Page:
As soon as we had determined that Sharon Matola was not on the grounds and we wouldn't be able to see her today, we entered the zoo. Our inquiries tuned up Humberto Wohlers (below), the zoo's General Curator and one of my colleagues in the IUCN/SSC Tapir Specialist Group. He was warm, gracious, and knowledgeable, and he took us immediately to the tapirs. Little Ceibo, above, was friendly and curious. There is nothing like having your hand nuzzled by one of these animals. My day was made . . .
. . . but it was not over. More famous sights awaited, such as Sharon's hand-painted signs and of course, the "very famous April the Tapir," known and mentioned (as we would learn) throughout the country.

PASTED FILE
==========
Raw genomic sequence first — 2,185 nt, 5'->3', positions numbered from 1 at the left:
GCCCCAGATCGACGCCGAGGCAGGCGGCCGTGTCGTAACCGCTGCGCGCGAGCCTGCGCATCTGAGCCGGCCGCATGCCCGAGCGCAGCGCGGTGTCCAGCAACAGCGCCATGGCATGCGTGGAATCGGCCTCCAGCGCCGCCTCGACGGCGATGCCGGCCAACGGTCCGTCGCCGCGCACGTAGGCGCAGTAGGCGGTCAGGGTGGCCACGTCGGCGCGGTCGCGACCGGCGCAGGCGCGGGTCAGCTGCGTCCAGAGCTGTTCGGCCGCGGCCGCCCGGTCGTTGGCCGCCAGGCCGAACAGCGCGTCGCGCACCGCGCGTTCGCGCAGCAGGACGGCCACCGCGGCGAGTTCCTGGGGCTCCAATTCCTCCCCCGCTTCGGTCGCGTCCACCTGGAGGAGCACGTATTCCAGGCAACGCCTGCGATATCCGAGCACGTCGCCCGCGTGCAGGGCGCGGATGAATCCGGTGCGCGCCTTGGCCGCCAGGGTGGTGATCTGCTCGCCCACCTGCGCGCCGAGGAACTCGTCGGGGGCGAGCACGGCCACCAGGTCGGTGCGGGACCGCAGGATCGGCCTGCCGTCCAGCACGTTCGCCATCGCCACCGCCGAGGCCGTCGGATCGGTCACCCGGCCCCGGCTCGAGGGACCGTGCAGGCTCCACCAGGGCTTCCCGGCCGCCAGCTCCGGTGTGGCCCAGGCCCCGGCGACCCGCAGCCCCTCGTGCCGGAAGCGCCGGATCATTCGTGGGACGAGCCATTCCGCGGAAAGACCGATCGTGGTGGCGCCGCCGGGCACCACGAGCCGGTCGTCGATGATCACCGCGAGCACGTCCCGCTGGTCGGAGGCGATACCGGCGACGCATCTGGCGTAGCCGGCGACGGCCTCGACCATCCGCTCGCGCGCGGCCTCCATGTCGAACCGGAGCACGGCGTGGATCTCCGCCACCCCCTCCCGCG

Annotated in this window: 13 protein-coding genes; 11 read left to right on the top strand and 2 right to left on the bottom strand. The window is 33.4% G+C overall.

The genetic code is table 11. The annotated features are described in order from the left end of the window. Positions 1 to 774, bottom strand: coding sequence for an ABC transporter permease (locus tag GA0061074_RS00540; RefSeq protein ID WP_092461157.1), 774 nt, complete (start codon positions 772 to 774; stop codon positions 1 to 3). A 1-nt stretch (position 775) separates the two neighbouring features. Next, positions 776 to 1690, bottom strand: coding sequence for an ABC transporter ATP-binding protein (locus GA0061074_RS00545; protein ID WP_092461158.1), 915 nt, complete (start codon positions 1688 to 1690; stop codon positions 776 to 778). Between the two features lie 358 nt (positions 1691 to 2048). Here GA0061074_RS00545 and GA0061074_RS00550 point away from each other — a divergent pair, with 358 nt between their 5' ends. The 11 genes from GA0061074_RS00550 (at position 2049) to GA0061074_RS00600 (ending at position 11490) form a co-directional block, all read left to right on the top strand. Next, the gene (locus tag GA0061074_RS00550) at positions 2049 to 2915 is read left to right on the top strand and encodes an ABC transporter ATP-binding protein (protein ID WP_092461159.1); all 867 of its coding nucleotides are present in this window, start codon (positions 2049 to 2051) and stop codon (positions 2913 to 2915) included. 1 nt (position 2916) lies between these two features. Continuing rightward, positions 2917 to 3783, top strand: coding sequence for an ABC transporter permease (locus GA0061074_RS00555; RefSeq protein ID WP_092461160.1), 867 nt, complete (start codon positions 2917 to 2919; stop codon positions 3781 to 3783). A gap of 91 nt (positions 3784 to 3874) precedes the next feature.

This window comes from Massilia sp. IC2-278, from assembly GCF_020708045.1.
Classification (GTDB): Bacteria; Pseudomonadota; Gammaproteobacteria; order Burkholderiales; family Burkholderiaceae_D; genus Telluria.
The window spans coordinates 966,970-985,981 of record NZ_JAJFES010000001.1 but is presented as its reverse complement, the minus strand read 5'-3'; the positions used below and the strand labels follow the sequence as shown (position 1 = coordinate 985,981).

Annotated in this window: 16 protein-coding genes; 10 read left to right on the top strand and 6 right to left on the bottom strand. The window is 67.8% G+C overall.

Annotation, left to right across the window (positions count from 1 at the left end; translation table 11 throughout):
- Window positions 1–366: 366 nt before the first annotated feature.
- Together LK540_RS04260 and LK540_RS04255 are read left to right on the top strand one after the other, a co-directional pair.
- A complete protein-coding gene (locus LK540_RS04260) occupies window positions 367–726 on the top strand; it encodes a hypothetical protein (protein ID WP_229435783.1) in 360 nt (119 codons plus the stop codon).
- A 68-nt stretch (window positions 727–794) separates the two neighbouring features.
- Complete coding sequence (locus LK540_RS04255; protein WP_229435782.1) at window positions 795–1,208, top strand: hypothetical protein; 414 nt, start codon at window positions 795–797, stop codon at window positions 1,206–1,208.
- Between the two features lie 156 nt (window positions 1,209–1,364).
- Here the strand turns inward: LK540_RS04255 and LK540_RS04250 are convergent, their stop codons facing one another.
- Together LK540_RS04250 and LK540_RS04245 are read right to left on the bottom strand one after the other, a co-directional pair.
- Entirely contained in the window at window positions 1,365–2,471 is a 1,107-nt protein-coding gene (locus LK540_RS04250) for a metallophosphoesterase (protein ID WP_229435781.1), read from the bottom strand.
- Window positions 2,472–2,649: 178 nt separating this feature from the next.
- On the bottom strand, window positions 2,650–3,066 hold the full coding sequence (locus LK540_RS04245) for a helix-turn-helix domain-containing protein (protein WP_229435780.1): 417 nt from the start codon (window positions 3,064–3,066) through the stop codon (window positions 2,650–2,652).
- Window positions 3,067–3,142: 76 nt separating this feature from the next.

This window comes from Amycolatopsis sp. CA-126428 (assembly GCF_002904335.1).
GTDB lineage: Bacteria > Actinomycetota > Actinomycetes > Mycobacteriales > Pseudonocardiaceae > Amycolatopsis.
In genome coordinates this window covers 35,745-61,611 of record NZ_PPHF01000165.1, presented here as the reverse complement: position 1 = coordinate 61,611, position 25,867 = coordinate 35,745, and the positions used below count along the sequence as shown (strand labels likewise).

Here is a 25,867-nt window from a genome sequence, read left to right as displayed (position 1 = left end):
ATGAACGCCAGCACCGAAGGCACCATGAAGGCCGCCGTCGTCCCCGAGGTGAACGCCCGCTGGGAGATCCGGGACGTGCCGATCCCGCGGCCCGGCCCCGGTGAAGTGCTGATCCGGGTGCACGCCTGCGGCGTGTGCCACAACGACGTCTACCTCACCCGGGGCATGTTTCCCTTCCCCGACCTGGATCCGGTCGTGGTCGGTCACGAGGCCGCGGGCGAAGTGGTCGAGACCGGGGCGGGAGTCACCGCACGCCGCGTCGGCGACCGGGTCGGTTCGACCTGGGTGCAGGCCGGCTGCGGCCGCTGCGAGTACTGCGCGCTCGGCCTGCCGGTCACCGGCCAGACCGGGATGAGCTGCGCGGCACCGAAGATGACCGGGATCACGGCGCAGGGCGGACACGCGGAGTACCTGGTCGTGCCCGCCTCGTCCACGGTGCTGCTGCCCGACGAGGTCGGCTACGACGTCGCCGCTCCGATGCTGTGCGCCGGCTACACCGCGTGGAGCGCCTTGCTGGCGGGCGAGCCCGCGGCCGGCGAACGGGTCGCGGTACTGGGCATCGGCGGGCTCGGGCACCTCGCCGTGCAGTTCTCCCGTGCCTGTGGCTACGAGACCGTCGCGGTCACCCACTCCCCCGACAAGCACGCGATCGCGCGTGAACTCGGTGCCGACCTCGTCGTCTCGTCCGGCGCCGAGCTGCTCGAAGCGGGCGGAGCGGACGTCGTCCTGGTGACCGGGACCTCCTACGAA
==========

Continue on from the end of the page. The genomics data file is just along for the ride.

Amazing. I had started working with Sharon in 1996 as a new member of the Tapir Specialist Group, and she had invited me to be her Deputy Chair. I'd learned about April, and in an unexpected way, my past and Sharon's present had collided through April. When April was a tiny baby, she'd been found abandoned and injured in the jungle. A screw worm had gotten inside of her through a gaping wound, and it took everything Sharon had to nurse April back to health. In the process of learning what to do with a sick baby tapir, Sharon had contacted Russell Mittermeier, who had a copy of a self-published booklet my first husband and I had produced back in the 1970s. Russ sent it to Sharon, and Sharon was kind enough to tell me it had helped. Long story short, she had heard of me by the time I approached her to join the Specialist Group. My way had been paved. Those were interesting times, and now I was meeting April. Like a star-struck groupie meeting a legend, I couldn't wait to send Kate a postcard to tell her where I was and who I had met.